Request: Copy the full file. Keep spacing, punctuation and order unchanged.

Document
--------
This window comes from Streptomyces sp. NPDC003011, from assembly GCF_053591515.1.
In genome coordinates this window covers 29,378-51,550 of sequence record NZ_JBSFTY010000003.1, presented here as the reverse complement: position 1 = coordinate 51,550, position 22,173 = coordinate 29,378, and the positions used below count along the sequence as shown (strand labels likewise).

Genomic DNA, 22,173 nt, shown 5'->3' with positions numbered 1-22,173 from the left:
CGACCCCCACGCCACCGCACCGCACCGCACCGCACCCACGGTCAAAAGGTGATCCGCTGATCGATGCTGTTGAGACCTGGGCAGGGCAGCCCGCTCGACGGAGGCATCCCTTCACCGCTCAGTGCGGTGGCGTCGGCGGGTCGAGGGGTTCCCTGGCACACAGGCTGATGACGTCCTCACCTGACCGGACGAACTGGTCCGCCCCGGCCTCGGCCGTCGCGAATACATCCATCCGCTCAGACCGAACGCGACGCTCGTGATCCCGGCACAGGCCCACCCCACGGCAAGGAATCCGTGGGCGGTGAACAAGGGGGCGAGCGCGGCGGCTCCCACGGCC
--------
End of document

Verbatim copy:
This window comes from Streptomyces sp. NPDC003011, from assembly GCF_053591515.1.
In genome coordinates this window covers 29,378-51,550 of sequence record NZ_JBSFTY010000003.1, presented here as the reverse complement: position 1 = coordinate 51,550, position 22,173 = coordinate 29,378, and the positions used below count along the sequence as shown (strand labels likewise).

Genomic DNA, 22,173 nt, shown 5'->3' with positions numbered 1-22,173 from the left:
CGACCCCCACGCCACCGCACCGCACCGCACCGCACCCACGGTCAAAAGGTGATCCGCTGATCGATGCTGTTGAGACCTGGGCAGGGCAGCCCGCTCGACGGAGGCATCCCTTCACCGCTCAGTGCGGTGGCGTCGGCGGGTCGAGGGGTTCCCTGGCACACAGGCTGATGACGTCCTCACCTGACCGGACGAACTGGTCCGCCCCGGCCTCGGCCGTCGCGAATACATCCATCCGCTCAGACCGAACGCGACGCTCGTGATCCCGGCACAGGCCCACCCCACGGCAAGGAATCCGTGGGCGGTGAACAAGGGGGCGAGCGCGGCGGCTCCCACGGCC